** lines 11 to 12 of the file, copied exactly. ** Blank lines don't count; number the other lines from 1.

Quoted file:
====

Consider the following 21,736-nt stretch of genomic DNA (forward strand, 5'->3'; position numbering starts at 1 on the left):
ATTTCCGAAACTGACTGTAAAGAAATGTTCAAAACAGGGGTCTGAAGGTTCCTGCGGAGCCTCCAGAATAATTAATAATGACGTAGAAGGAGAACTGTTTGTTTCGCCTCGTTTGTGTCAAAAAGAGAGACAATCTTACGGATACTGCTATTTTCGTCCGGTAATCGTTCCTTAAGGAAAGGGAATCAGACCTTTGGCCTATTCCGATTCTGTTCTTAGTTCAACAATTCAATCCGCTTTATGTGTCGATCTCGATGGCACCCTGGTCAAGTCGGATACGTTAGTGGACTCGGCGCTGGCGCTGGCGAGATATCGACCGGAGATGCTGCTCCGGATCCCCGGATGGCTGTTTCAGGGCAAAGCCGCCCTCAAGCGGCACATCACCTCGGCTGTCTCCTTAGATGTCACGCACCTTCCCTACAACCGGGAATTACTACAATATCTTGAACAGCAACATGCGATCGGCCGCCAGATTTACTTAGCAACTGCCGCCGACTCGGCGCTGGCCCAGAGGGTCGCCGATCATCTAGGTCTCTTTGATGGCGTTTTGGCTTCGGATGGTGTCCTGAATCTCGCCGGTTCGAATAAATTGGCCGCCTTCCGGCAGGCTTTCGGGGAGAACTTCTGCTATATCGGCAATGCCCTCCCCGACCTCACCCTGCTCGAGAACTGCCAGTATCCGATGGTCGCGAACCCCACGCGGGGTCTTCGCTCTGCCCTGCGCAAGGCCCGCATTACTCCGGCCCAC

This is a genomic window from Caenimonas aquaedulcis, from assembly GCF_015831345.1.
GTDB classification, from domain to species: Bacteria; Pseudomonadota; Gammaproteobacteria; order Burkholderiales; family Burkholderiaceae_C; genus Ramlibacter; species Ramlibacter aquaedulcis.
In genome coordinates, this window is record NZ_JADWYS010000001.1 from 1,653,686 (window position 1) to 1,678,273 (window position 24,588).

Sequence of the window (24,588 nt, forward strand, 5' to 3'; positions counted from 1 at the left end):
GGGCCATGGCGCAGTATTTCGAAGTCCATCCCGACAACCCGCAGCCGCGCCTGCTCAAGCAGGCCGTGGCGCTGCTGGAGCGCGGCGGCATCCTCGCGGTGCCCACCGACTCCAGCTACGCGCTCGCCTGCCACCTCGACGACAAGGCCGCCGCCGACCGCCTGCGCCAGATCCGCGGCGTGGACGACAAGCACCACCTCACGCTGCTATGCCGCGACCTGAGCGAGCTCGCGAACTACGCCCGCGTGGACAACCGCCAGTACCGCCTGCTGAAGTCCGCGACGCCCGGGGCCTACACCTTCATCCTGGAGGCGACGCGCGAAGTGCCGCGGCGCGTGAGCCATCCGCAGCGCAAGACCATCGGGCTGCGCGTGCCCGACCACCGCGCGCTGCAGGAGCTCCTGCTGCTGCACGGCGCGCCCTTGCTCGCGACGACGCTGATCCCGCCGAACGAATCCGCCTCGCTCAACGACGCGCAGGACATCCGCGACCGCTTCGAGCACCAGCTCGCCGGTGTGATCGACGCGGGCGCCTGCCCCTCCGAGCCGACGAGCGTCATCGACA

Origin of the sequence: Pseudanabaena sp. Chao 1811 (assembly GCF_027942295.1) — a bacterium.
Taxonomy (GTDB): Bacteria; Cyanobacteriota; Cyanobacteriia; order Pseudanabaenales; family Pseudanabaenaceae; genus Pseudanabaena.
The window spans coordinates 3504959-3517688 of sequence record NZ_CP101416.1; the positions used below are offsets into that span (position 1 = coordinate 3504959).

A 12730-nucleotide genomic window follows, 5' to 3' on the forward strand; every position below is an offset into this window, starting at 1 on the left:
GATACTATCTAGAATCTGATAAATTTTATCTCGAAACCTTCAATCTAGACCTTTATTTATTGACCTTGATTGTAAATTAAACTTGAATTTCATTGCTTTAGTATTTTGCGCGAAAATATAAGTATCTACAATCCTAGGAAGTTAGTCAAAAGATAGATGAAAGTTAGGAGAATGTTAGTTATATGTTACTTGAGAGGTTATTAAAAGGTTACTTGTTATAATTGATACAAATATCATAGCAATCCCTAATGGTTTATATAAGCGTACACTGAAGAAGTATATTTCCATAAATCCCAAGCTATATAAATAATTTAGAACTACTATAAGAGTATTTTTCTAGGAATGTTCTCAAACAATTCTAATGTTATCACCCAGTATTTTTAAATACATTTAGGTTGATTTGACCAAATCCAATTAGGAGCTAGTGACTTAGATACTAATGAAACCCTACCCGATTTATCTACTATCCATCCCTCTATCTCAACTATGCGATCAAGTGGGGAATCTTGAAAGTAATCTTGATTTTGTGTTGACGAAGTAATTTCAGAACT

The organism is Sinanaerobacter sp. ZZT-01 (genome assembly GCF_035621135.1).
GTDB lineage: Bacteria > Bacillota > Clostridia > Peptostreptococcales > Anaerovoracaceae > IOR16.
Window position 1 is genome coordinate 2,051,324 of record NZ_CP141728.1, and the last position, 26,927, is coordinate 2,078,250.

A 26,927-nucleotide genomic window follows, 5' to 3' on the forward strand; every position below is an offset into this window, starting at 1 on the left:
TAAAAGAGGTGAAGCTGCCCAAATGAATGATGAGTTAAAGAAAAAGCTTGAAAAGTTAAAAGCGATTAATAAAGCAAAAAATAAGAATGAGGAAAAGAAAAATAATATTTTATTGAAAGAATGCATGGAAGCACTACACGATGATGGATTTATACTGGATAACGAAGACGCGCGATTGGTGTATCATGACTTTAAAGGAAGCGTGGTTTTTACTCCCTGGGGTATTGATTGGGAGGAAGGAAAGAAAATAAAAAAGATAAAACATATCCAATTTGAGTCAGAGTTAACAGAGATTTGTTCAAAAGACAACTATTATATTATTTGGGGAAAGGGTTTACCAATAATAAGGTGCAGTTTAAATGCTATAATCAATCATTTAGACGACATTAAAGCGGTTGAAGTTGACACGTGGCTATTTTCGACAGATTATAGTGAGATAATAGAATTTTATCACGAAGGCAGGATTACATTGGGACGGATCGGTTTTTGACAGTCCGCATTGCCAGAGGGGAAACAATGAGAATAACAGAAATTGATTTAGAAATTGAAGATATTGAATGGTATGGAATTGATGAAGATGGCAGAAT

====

A 12730-nucleotide genomic window follows, 5' to 3' on the forward strand; every position below is an offset into this window, starting at 1 on the left:
GATACTATCTAGAATCTGATAAATTTTATCTCGAAACCTTCAATCTAGACCTTTATTTATTGACCTTGATTGTAAATTAAACTTGAATTTCATTGCTTTAGTATTTTGCGCGAAAATATAAGTATCTACAATCCTAGGAAGTTAGTCAAAAGATAGATGAAAGTTAGGAGAATGTTAGTTATATGTTACTTGAGAGGTTATTAAAAGGTTACTTGTTATAATTGATACAAATATCATAGCAATCCCTAATGGTTTATATAAGCGTACACTGAAGAAGTATATTTCCATAAATCCCAAGCTATATAAATAATTTAGAACTACTATAAGAGTATTTTTCTAGGAATGTTCTCAAACAATTCTAATGTTATCACCCAGTATTTTTAAATACATTTAGGTTGATTTGACCAAATCCAATTAGGAGCTAGTGACTTAGATACTAATGAAACCCTACCCGATTTATCTACTATCCATCCCTCTATCTCAACTATGCGATCAAGTGGGGAATCTTGAAAGTAATCTTGATTTTGTGTTGACGAAGTAATTTCAGAACT